Despite what we heard from March for Our Lives demonstrators, most parents probably don't believe their children are in mortal danger at school.

How do we know? Because actions speak louder than words. To best spend our resources protecting our children, we must resolve this disconnect between what our mouths say scares us and what our actions reveal actually scares us.

Parents send their children to school in overwhelming numbers every day. By continuing to send their kids to school, parents reveal their belief that schools are at least safe enough that the added hassle of an alternative, like homeschooling, isn't worth the increased safety.  Roughly 51 million children attend American schools. If their parents really believed serious harm would come to them, many would be demanding that they be allowed to keep their children home until schools can demonstrate they are safe.

Most parents know what no demonstrator would ever utter aloud: Children are actually safer in school than they are just about anywhere else, and that safety margin is rising year after year.

Deaths in school shootings have been steadily decreasing since 1993, when gun violence in the United States was near its all-time high. Outlying events like the Sandy Hook and Parkland shootings garner so much attention precisely because they are outlying events. They are horrific, but they are also extremely rare. School crime has declined steadily across all categories since the mid-1990s.

Worrying about school safety is understandable, but worrying about children's safety as they go to school is not unlike worrying over their safety as they get on an airplane. It is understandable, but it is disproportionate to the risks those children will face. Nothing is risk-free, but schools (and air travel) come pretty close.

While no one died in a crash on a commercial American airline in 2017, it is nonetheless true that the possibility of air traffic fatalities is not zero. That doesn't deter people from flying, however. Nearly 2.6 million people fly in and out of American airports every day, making the odds of dying in a single flight about one in 30 million. Conversely, the odds of a  child dying in a school shooting on any given day in the U.S. are approximately 1 in 472 million.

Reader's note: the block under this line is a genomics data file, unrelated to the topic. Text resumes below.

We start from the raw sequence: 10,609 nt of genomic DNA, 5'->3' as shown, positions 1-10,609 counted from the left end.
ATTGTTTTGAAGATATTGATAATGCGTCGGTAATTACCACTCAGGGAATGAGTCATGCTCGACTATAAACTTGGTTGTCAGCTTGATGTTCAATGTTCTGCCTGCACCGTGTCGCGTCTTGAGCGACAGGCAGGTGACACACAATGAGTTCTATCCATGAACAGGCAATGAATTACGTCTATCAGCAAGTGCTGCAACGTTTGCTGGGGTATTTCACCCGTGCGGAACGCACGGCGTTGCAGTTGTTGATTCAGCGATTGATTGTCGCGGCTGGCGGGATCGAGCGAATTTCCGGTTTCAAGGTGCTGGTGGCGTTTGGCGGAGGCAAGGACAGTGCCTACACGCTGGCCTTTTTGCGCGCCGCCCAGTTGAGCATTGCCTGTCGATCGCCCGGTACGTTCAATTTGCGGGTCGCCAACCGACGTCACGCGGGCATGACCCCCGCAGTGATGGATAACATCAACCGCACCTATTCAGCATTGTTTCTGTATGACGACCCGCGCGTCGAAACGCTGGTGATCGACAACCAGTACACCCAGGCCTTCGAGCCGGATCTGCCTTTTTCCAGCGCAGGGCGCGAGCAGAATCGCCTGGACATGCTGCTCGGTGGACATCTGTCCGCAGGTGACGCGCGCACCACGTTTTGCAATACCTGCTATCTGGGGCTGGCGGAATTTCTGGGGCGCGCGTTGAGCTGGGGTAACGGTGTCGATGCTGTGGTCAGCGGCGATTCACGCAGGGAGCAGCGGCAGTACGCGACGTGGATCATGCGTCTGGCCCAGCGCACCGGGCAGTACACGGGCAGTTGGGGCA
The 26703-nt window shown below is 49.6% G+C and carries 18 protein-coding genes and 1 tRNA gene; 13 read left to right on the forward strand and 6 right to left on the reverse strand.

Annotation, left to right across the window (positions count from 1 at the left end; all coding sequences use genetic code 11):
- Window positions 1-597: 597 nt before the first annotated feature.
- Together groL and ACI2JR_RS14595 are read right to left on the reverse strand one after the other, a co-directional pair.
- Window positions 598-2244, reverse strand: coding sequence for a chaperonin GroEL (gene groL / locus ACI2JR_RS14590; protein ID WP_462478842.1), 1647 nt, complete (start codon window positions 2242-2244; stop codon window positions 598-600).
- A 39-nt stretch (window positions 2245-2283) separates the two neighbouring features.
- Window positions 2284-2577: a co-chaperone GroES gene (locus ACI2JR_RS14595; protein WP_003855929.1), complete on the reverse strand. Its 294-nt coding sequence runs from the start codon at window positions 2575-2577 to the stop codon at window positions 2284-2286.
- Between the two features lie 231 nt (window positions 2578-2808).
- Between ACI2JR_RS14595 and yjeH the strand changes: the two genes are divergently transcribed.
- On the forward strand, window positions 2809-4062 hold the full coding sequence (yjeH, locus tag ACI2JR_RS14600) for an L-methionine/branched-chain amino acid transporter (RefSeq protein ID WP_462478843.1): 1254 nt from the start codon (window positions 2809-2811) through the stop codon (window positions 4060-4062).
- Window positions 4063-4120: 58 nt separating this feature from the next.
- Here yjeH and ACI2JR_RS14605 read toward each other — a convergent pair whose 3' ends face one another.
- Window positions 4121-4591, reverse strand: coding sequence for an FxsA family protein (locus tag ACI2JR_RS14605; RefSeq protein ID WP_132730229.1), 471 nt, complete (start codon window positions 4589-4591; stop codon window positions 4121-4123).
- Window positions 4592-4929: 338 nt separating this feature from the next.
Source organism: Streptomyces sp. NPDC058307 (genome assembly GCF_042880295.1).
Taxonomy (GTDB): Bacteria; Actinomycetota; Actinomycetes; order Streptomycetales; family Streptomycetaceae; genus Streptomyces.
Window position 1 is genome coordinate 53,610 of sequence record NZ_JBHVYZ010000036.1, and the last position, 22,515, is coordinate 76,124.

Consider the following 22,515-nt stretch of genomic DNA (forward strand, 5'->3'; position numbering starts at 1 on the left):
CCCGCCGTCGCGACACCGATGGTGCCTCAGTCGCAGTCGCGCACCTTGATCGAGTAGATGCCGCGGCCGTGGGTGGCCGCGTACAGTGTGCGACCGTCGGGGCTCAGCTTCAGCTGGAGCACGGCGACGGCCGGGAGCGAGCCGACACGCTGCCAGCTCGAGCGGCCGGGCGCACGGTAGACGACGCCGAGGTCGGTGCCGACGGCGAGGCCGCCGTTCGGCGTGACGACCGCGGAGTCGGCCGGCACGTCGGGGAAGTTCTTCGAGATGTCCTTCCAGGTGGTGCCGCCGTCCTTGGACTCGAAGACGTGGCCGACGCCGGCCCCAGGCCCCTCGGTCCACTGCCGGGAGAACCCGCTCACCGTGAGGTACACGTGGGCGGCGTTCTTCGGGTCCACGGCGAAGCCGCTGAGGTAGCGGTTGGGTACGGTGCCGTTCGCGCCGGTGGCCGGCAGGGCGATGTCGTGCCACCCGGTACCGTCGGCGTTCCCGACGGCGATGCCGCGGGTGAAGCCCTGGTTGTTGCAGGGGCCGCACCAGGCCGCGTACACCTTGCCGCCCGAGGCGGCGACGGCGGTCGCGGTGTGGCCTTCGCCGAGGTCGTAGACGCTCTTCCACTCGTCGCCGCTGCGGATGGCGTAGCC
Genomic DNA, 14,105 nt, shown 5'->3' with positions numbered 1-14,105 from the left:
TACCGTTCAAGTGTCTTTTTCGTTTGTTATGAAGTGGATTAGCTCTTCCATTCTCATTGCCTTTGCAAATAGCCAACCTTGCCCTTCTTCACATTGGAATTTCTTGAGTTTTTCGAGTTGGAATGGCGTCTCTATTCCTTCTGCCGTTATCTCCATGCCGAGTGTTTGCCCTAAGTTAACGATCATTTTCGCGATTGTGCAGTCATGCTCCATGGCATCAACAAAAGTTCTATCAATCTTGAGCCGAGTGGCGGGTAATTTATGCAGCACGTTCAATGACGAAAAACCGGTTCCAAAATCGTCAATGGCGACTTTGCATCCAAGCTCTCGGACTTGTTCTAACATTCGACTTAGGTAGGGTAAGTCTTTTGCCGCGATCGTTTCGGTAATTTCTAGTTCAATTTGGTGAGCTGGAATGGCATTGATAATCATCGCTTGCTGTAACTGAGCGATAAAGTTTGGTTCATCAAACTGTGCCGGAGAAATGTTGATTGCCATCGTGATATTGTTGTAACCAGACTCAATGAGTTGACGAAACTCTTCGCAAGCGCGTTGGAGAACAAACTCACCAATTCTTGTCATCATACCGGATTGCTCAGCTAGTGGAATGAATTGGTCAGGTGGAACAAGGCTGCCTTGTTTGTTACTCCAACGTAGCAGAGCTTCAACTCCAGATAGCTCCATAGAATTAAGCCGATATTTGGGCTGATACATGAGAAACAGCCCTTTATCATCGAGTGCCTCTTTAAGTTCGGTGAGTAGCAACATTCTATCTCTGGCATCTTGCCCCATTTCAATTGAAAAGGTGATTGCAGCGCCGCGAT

In short, while both flying and going to school can result in death, neither is in any way likely to result in death, and it is high time we admitted as much. If parents are willing to risk putting their children on airplanes, then they should be about 15 times more willing to send them to school.

They demonstrate this willingness every day of the school year.

As a matter of fact, almost as many children die on school buses every year as die in school shootings. More than twice as many children die every year playing sports, and five times as many die bathing. No one would claim these deaths are acceptable, but some risks are simply so low as to be beyond the reach of reasonable legislation and regulation.

That there are no demonstrations over school buses, sports, or bathing indicates that people are well aware of the role risk plays in human life.

Risk can be mitigated, but never fully overcome. Conversely, there are any number of risky behaviors that could likely be addressed to far greater effect than the impulse to "do something" about school shootings. More than 2,700 teens died in 2015 while driving, many of whom were distracted by their cellphones, and many more of whom had been drinking. Parents intuitively understand that sending their children to school is less risky than giving them the keys to the family car, a cellphone, and access to alcohol.

If we care about reducing child and teen deaths, then we have to focus our resources where they will have the greatest effect. And the greatest effect is to be found alongside the greatest risk.

Last month, more than a million Americans demonstrated their concern for our children's lives by marching in support of safer schools. But if they really cared about saving children's lives, they would be marching to put an end to teenage driving and under-age drinking, too.

Antony Davies is associate professor of economics at Duquesne University in Pittsburgh. James R. Harrigan is CEO of FreedomTrust. They host the weekly podcast "Words & Numbers."